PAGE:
It's been said for years that if Toronto writer Stuart Ross was an American writer, he would have been famous a very long time ago; I think the same thing could easily be said of Montreal poet, fiction and critical writer David McGimpsey, author of a new poetry collection (his fourth), Sitcom (Toronto ON: Coach House Books). Writing a collection of soliliquies and sonnets based on the works of his literary heroes, McGimpsey's poems bring in classical references from Greek literature and Shakespeare, mixing it in with the most banal of popular culture, whether scenes from the sitcom Joey or Lindsay Lohan.
Precious as the love between a man
and either Betty or Veronica,
sweet as spending the night in a van
with a bottle of no-name Goldshläger.
Into the thicket the gnatcatchers go,
grey winged with high-pitched mating calls;
I take you to my parents' bungalow
after three Big Macs at the East Side Mall.
Sweet as toffee muffin without the muffin,
gentle as a less-howly howler monkey,
soft as soft-serve, cute as a postcard puffin
riding the back of a ceramic donkey.
Mom's on meth and Dad's left for Vancouver,
so let's skip school and love one another.
I have to admit I did like the way Neil Wilson introduced David, referencing a story of eggnog paralyzers from the Edmonton part of the 1998 Great Canadian Via Rail Tour that the festival organized (I remember that morning well), and referencing Dave's piece "Sweet Poetry or Mystery Meat?" [also included on Poetics.ca] from side/lines: a new Canadian poetics (Toronto ON: Insomniac Press, 2002), that includes:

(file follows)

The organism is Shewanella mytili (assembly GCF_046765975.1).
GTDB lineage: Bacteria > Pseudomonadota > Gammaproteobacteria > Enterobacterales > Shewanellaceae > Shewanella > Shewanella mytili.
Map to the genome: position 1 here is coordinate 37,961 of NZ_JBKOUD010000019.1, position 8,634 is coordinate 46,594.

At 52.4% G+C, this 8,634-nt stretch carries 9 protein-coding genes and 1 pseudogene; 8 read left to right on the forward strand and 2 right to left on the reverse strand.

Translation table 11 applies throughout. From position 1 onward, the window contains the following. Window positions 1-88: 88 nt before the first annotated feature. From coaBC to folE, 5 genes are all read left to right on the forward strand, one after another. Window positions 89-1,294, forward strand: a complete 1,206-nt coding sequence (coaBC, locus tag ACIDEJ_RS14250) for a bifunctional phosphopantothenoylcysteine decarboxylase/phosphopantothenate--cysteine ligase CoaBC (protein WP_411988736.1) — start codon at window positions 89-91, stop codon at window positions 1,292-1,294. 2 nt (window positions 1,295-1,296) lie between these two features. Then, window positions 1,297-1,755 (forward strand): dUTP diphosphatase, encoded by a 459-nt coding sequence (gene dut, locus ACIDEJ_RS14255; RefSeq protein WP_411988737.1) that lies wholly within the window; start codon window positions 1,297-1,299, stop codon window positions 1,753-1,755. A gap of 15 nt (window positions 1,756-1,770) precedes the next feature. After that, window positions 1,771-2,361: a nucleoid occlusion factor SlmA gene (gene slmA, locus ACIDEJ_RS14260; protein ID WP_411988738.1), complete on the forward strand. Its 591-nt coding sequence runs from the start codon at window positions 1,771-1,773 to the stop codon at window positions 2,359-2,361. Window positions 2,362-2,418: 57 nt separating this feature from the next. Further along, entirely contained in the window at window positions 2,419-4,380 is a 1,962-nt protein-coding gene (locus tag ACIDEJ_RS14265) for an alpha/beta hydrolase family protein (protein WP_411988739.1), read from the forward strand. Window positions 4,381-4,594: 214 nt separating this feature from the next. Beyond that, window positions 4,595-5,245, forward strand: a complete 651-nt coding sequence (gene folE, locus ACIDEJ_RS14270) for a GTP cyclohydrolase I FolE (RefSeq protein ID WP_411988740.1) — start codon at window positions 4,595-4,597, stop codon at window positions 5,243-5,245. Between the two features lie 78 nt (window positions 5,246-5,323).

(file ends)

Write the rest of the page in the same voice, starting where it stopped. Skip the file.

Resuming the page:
I don’t write poetry for respectable reasons. By that, I don’t mean to suggest I'm some kind of rebel, writing things so beyond the norm that traditional niceties and conventional rewards leave me unimpressed. On the contrary: whatever hokey, half-baked, self-aggrandizing, obscuring, mythologizing, self-defeating, daydreaming, flaky, effacing, please-love-me, log-rolling, "I'd like to thank the Governor General" sins that are alleged to plague poets, I'll cop to those same sins and more. I guess what I mean is that I'm still not entirely sure why I write poetry. After a long time writing the stuff, some days it doesn’t feel worth it, some days it still kinds of feels too personal to talk about. Though, unfortunately for my friends, some days it's all I can talk about. I agree with Tennyson when he famously said "I sometimes hold it a sin / To put in words the grief I feel" (181) but, as with so many sins, I haven’t letWhat makes this collection different, with the threads and twists of bizarre mixture of base and highly intellectual humour that McGimpsey's work is known for, is the way he's returning to more traditional forms (his first poems in school, years ago, were sonnets about Batman). What made the event even more than spectacular, after killing the crowd with piece after piece, was Clare Latremouille's ten-year-old son Sam at the back of the room, barely able to contain himself; he has such a wonderful laugh, too, and it was infectious.